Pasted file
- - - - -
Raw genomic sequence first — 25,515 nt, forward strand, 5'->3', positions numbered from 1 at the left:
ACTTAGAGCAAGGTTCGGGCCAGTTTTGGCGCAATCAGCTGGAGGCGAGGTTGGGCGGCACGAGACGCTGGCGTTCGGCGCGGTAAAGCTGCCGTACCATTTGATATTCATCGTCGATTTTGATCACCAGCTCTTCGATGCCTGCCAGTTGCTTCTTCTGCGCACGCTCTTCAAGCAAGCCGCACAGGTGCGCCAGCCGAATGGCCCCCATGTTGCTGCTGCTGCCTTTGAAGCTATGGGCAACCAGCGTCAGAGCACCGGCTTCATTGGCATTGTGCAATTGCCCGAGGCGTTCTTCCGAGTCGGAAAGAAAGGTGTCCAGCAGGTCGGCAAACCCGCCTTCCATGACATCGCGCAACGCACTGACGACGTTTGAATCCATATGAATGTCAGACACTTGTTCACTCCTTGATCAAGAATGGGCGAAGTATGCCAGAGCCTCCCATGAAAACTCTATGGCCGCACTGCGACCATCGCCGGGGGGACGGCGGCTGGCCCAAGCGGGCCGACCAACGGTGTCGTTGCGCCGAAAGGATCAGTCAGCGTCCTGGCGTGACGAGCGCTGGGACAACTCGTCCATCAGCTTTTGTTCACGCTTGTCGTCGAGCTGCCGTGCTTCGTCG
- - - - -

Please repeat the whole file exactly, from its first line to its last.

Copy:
Raw genomic sequence first — 25,515 nt, forward strand, 5'->3', positions numbered from 1 at the left:
ACTTAGAGCAAGGTTCGGGCCAGTTTTGGCGCAATCAGCTGGAGGCGAGGTTGGGCGGCACGAGACGCTGGCGTTCGGCGCGGTAAAGCTGCCGTACCATTTGATATTCATCGTCGATTTTGATCACCAGCTCTTCGATGCCTGCCAGTTGCTTCTTCTGCGCACGCTCTTCAAGCAAGCCGCACAGGTGCGCCAGCCGAATGGCCCCCATGTTGCTGCTGCTGCCTTTGAAGCTATGGGCAACCAGCGTCAGAGCACCGGCTTCATTGGCATTGTGCAATTGCCCGAGGCGTTCTTCCGAGTCGGAAAGAAAGGTGTCCAGCAGGTCGGCAAACCCGCCTTCCATGACATCGCGCAACGCACTGACGACGTTTGAATCCATATGAATGTCAGACACTTGTTCACTCCTTGATCAAGAATGGGCGAAGTATGCCAGAGCCTCCCATGAAAACTCTATGGCCGCACTGCGACCATCGCCGGGGGGACGGCGGCTGGCCCAAGCGGGCCGACCAACGGTGTCGTTGCGCCGAAAGGATCAGTCAGCGTCCTGGCGTGACGAGCGCTGGGACAACTCGTCCATCAGCTTTTGTTCACGCTTGTCGTCGAGCTGCCGTGCTTCGTCG